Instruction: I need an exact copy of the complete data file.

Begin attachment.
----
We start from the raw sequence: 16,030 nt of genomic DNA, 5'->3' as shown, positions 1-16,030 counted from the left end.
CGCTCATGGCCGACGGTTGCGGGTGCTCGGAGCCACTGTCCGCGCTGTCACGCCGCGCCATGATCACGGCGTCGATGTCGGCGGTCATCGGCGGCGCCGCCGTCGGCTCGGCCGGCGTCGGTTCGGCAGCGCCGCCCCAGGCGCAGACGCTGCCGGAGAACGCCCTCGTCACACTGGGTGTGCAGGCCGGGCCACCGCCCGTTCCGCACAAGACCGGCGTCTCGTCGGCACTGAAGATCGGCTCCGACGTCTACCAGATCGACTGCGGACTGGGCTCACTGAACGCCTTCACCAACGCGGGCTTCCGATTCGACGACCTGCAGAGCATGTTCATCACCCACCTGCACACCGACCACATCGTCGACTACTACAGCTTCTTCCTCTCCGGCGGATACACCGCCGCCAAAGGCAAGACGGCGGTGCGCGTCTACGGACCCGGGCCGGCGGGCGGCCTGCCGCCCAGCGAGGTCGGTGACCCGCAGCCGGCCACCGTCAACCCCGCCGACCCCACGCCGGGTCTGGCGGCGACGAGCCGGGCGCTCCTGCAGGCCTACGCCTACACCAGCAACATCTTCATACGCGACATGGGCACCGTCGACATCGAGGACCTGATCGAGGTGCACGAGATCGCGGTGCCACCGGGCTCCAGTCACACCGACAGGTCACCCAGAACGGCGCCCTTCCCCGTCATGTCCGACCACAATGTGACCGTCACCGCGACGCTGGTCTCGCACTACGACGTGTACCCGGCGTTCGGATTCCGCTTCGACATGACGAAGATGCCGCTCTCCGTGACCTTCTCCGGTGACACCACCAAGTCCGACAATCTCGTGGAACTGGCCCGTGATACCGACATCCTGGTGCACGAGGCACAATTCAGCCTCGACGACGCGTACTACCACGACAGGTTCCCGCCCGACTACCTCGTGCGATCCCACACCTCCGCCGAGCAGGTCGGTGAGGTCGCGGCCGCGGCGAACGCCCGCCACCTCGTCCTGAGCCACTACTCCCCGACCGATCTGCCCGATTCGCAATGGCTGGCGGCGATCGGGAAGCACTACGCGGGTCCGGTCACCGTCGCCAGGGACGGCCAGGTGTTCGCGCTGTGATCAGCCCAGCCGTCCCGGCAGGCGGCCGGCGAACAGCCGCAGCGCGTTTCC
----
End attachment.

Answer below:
We start from the raw sequence: 16,030 nt of genomic DNA, 5'->3' as shown, positions 1-16,030 counted from the left end.
CGCTCATGGCCGACGGTTGCGGGTGCTCGGAGCCACTGTCCGCGCTGTCACGCCGCGCCATGATCACGGCGTCGATGTCGGCGGTCATCGGCGGCGCCGCCGTCGGCTCGGCCGGCGTCGGTTCGGCAGCGCCGCCCCAGGCGCAGACGCTGCCGGAGAACGCCCTCGTCACACTGGGTGTGCAGGCCGGGCCACCGCCCGTTCCGCACAAGACCGGCGTCTCGTCGGCACTGAAGATCGGCTCCGACGTCTACCAGATCGACTGCGGACTGGGCTCACTGAACGCCTTCACCAACGCGGGCTTCCGATTCGACGACCTGCAGAGCATGTTCATCACCCACCTGCACACCGACCACATCGTCGACTACTACAGCTTCTTCCTCTCCGGCGGATACACCGCCGCCAAAGGCAAGACGGCGGTGCGCGTCTACGGACCCGGGCCGGCGGGCGGCCTGCCGCCCAGCGAGGTCGGTGACCCGCAGCCGGCCACCGTCAACCCCGCCGACCCCACGCCGGGTCTGGCGGCGACGAGCCGGGCGCTCCTGCAGGCCTACGCCTACACCAGCAACATCTTCATACGCGACATGGGCACCGTCGACATCGAGGACCTGATCGAGGTGCACGAGATCGCGGTGCCACCGGGCTCCAGTCACACCGACAGGTCACCCAGAACGGCGCCCTTCCCCGTCATGTCCGACCACAATGTGACCGTCACCGCGACGCTGGTCTCGCACTACGACGTGTACCCGGCGTTCGGATTCCGCTTCGACATGACGAAGATGCCGCTCTCCGTGACCTTCTCCGGTGACACCACCAAGTCCGACAATCTCGTGGAACTGGCCCGTGATACCGACATCCTGGTGCACGAGGCACAATTCAGCCTCGACGACGCGTACTACCACGACAGGTTCCCGCCCGACTACCTCGTGCGATCCCACACCTCCGCCGAGCAGGTCGGTGAGGTCGCGGCCGCGGCGAACGCCCGCCACCTCGTCCTGAGCCACTACTCCCCGACCGATCTGCCCGATTCGCAATGGCTGGCGGCGATCGGGAAGCACTACGCGGGTCCGGTCACCGTCGCCAGGGACGGCCAGGTGTTCGCGCTGTGATCAGCCCAGCCGTCCCGGCAGGCGGCCGGCGAACAGCCGCAGCGCGTTTCC